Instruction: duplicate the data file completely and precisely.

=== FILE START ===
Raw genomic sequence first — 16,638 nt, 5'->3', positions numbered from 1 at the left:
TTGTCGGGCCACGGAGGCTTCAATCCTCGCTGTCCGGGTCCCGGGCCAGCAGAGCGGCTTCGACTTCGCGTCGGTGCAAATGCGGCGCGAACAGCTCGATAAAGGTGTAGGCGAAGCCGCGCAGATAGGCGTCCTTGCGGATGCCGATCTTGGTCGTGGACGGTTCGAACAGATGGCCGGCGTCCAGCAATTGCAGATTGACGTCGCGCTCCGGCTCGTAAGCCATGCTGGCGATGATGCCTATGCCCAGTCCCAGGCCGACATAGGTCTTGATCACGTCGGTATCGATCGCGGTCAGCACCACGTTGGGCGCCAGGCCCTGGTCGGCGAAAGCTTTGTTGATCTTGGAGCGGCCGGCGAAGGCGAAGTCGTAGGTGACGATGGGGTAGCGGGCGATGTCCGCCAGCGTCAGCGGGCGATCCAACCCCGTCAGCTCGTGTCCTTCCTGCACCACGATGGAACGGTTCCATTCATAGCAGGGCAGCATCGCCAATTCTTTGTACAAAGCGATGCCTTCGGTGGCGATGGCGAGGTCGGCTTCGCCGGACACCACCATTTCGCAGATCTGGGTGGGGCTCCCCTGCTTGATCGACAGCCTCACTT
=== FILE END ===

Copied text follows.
Raw genomic sequence first — 16,638 nt, 5'->3', positions numbered from 1 at the left:
TTGTCGGGCCACGGAGGCTTCAATCCTCGCTGTCCGGGTCCCGGGCCAGCAGAGCGGCTTCGACTTCGCGTCGGTGCAAATGCGGCGCGAACAGCTCGATAAAGGTGTAGGCGAAGCCGCGCAGATAGGCGTCCTTGCGGATGCCGATCTTGGTCGTGGACGGTTCGAACAGATGGCCGGCGTCCAGCAATTGCAGATTGACGTCGCGCTCCGGCTCGTAAGCCATGCTGGCGATGATGCCTATGCCCAGTCCCAGGCCGACATAGGTCTTGATCACGTCGGTATCGATCGCGGTCAGCACCACGTTGGGCGCCAGGCCCTGGTCGGCGAAAGCTTTGTTGATCTTGGAGCGGCCGGCGAAGGCGAAGTCGTAGGTGACGATGGGGTAGCGGGCGATGTCCGCCAGCGTCAGCGGGCGATCCAACCCCGTCAGCTCGTGTCCTTCCTGCACCACGATGGAACGGTTCCATTCATAGCAGGGCAGCATCGCCAATTCTTTGTACAAAGCGATGCCTTCGGTGGCGATGGCGAGGTCGGCTTCGCCGGACACCACCATTTCGCAGATCTGGGTGGGGCTCCCCTGCTTGATCGACAGCCTCACTT